The effects of pollution on skin barrier function have been quantitatively assessed in a number of studies by measuring trans-epidermal water loss (TEWL), with higher water loss indicating a leaky barrier. A review of four studies concluded that air pollution may cause reduced skin barrier function, probably by generating free radicals that damage the skin. Barrier disruption was linked to nitrogen dioxide and particulate matter, and was higher in urban settings than rural ones. Particulate air pollution has also been shown to reduce production of proteins such as filaggrin needed to form the barrier. 

Wildfires contribute to air pollution, creating particulates and nitrogen dioxide, and increasing numbers of wildfires in the past few years are affecting skin health as well as health of the respiratory tract. Smoke from the California Camp fire in 2018 was found to exacerbate symptoms of atopic dermatitis. 

And it’s been suggested that nanoplastics in water and cosmetic products could enter the skin, causing inflammation and damage to the skin barrier.

It’s particularly important in urban settings to use gentle cleansers to remove pollutants, to support skin barrier function with slightly acidic skin care products, and to keep the skin moist and hydrated.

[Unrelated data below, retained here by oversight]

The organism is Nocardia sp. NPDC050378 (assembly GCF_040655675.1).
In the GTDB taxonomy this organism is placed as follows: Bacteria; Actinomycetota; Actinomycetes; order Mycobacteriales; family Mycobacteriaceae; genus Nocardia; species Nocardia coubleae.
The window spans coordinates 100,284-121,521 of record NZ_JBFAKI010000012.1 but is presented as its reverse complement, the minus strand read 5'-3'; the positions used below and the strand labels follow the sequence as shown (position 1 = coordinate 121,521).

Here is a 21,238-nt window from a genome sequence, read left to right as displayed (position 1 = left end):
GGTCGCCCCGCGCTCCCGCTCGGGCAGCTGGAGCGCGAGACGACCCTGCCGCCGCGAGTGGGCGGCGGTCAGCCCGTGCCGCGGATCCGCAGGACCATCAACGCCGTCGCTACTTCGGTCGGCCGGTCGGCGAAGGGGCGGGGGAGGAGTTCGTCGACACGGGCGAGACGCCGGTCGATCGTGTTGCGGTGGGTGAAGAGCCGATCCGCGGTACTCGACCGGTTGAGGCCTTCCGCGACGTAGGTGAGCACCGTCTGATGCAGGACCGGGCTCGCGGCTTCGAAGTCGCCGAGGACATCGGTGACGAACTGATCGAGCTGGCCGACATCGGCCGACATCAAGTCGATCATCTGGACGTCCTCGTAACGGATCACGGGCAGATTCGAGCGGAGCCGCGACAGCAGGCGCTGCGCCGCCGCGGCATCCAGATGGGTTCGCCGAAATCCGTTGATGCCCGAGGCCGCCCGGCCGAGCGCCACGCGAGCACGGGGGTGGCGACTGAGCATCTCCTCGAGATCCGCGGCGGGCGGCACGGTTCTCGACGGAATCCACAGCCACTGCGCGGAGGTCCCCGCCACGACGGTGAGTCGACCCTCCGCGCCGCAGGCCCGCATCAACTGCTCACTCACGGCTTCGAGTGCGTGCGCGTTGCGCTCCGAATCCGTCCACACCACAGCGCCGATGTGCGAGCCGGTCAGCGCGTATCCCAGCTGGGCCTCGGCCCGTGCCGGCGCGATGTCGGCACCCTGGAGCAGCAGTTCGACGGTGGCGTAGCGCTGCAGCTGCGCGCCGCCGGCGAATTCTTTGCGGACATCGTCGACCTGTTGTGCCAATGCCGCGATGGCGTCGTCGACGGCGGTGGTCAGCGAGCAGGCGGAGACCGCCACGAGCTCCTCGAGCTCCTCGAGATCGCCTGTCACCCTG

Air pollution causes damaging free radicals to be generated in the skin, so another important component of skin care is boosting antioxidants that keep free radicals in check. Antioxidants in the skin can be boosted orally and topically: Major players are vitamins C, E, niacin/niacinamide, and multiple polyphenols from plants. This is why plant extracts are such important ingredients in skin care products. 

[H3] Sunlight and UV Light

The consequences of excessive sun exposure include photodamage, damage to DNA, malignancies, loss of collagen, and barrier dysfunction leading to water loss and dry skin. UV light damages the lipid matrix between cells in the stratum corneum and the structures that link cells together, affecting the skin’s mechanical properties. Protecting the body, the stratum corneum absorbs most UVB wavelengths and about half of UVA, the remainder penetrating more deeply into the skin. 

But sunlight in moderation has benefits, the most obvious one being that a small amount allows our bodies to make vitamin D without damaging the skin. And under controlled conditions, phototherapy with UVB radiation is used to help treat atopic dermatitis. 

Psychological Stress 

As is the case for most health conditions, it’s likely that skin diseases may be brought on or made worse by psychological stress.